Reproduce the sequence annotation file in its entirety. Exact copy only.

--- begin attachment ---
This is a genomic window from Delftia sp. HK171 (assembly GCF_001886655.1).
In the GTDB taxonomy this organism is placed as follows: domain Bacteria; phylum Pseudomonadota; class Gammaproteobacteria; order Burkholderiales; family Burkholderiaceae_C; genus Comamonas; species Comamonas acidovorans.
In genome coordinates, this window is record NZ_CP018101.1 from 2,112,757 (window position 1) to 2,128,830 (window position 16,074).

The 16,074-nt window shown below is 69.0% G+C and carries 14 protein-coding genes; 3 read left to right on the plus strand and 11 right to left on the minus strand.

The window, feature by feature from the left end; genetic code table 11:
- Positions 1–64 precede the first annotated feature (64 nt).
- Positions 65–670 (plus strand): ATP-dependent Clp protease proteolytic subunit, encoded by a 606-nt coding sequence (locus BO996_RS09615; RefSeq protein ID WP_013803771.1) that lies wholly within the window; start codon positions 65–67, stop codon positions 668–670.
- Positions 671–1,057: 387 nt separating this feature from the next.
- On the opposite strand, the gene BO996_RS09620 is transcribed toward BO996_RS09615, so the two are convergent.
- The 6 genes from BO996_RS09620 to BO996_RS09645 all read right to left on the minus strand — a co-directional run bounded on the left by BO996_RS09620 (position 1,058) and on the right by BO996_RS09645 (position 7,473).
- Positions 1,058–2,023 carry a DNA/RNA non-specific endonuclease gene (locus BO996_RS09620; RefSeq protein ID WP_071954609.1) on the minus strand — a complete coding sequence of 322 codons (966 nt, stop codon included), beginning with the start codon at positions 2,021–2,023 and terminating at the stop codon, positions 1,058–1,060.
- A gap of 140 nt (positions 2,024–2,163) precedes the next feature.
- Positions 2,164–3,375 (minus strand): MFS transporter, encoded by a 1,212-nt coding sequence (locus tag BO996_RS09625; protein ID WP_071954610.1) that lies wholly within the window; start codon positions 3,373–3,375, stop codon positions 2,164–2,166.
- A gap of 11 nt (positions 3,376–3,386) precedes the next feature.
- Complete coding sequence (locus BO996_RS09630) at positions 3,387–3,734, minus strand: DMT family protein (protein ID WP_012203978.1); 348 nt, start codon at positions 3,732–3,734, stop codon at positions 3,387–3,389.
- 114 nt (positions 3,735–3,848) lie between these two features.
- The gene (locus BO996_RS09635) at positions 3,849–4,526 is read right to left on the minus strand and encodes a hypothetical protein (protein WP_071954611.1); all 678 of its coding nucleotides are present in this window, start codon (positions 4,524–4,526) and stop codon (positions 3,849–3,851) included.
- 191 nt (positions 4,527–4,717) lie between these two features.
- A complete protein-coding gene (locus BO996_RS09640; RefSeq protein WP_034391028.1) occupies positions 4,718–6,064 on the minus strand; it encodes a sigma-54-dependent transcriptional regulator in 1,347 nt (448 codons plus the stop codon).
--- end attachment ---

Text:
This is a genomic window from Delftia sp. HK171 (assembly GCF_001886655.1).
In the GTDB taxonomy this organism is placed as follows: domain Bacteria; phylum Pseudomonadota; class Gammaproteobacteria; order Burkholderiales; family Burkholderiaceae_C; genus Comamonas; species Comamonas acidovorans.
In genome coordinates, this window is record NZ_CP018101.1 from 2,112,757 (window position 1) to 2,128,830 (window position 16,074).

The 16,074-nt window shown below is 69.0% G+C and carries 14 protein-coding genes; 3 read left to right on the plus strand and 11 right to left on the minus strand.

The window, feature by feature from the left end; genetic code table 11:
- Positions 1–64 precede the first annotated feature (64 nt).
- Positions 65–670 (plus strand): ATP-dependent Clp protease proteolytic subunit, encoded by a 606-nt coding sequence (locus BO996_RS09615; RefSeq protein ID WP_013803771.1) that lies wholly within the window; start codon positions 65–67, stop codon positions 668–670.
- Positions 671–1,057: 387 nt separating this feature from the next.
- On the opposite strand, the gene BO996_RS09620 is transcribed toward BO996_RS09615, so the two are convergent.
- The 6 genes from BO996_RS09620 to BO996_RS09645 all read right to left on the minus strand — a co-directional run bounded on the left by BO996_RS09620 (position 1,058) and on the right by BO996_RS09645 (position 7,473).
- Positions 1,058–2,023 carry a DNA/RNA non-specific endonuclease gene (locus BO996_RS09620; RefSeq protein ID WP_071954609.1) on the minus strand — a complete coding sequence of 322 codons (966 nt, stop codon included), beginning with the start codon at positions 2,021–2,023 and terminating at the stop codon, positions 1,058–1,060.
- A gap of 140 nt (positions 2,024–2,163) precedes the next feature.
- Positions 2,164–3,375 (minus strand): MFS transporter, encoded by a 1,212-nt coding sequence (locus tag BO996_RS09625; protein ID WP_071954610.1) that lies wholly within the window; start codon positions 3,373–3,375, stop codon positions 2,164–2,166.
- A gap of 11 nt (positions 3,376–3,386) precedes the next feature.
- Complete coding sequence (locus BO996_RS09630) at positions 3,387–3,734, minus strand: DMT family protein (protein ID WP_012203978.1); 348 nt, start codon at positions 3,732–3,734, stop codon at positions 3,387–3,389.
- 114 nt (positions 3,735–3,848) lie between these two features.
- The gene (locus BO996_RS09635) at positions 3,849–4,526 is read right to left on the minus strand and encodes a hypothetical protein (protein WP_071954611.1); all 678 of its coding nucleotides are present in this window, start codon (positions 4,524–4,526) and stop codon (positions 3,849–3,851) included.
- 191 nt (positions 4,527–4,717) lie between these two features.
- A complete protein-coding gene (locus BO996_RS09640; RefSeq protein WP_034391028.1) occupies positions 4,718–6,064 on the minus strand; it encodes a sigma-54-dependent transcriptional regulator in 1,347 nt (448 codons plus the stop codon).